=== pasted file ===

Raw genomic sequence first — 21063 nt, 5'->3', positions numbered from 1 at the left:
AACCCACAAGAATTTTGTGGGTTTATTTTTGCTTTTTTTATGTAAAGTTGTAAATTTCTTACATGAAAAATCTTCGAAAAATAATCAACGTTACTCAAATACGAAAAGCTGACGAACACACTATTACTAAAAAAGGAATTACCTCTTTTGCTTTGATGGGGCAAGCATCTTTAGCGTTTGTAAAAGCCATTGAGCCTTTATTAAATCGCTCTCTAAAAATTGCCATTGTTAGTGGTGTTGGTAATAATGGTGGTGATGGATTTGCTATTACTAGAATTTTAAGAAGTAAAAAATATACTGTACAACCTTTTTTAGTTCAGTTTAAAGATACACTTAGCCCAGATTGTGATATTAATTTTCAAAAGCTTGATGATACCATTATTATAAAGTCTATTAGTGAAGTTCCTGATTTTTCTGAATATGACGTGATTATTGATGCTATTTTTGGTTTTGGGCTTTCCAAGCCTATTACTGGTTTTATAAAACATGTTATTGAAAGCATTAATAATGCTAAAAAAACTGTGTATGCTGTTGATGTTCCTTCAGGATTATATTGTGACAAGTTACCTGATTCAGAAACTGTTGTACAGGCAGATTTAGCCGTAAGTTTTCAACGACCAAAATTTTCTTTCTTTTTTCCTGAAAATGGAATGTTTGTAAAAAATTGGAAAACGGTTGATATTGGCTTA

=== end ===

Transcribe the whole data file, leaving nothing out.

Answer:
Raw genomic sequence first — 21063 nt, 5'->3', positions numbered from 1 at the left:
AACCCACAAGAATTTTGTGGGTTTATTTTTGCTTTTTTTATGTAAAGTTGTAAATTTCTTACATGAAAAATCTTCGAAAAATAATCAACGTTACTCAAATACGAAAAGCTGACGAACACACTATTACTAAAAAAGGAATTACCTCTTTTGCTTTGATGGGGCAAGCATCTTTAGCGTTTGTAAAAGCCATTGAGCCTTTATTAAATCGCTCTCTAAAAATTGCCATTGTTAGTGGTGTTGGTAATAATGGTGGTGATGGATTTGCTATTACTAGAATTTTAAGAAGTAAAAAATATACTGTACAACCTTTTTTAGTTCAGTTTAAAGATACACTTAGCCCAGATTGTGATATTAATTTTCAAAAGCTTGATGATACCATTATTATAAAGTCTATTAGTGAAGTTCCTGATTTTTCTGAATATGACGTGATTATTGATGCTATTTTTGGTTTTGGGCTTTCCAAGCCTATTACTGGTTTTATAAAACATGTTATTGAAAGCATTAATAATGCTAAAAAAACTGTGTATGCTGTTGATGTTCCTTCAGGATTATATTGTGACAAGTTACCTGATTCAGAAACTGTTGTACAGGCAGATTTAGCCGTAAGTTTTCAACGACCAAAATTTTCTTTCTTTTTTCCTGAAAATGGAATGTTTGTAAAAAATTGGAAAACGGTTGATATTGGCTTA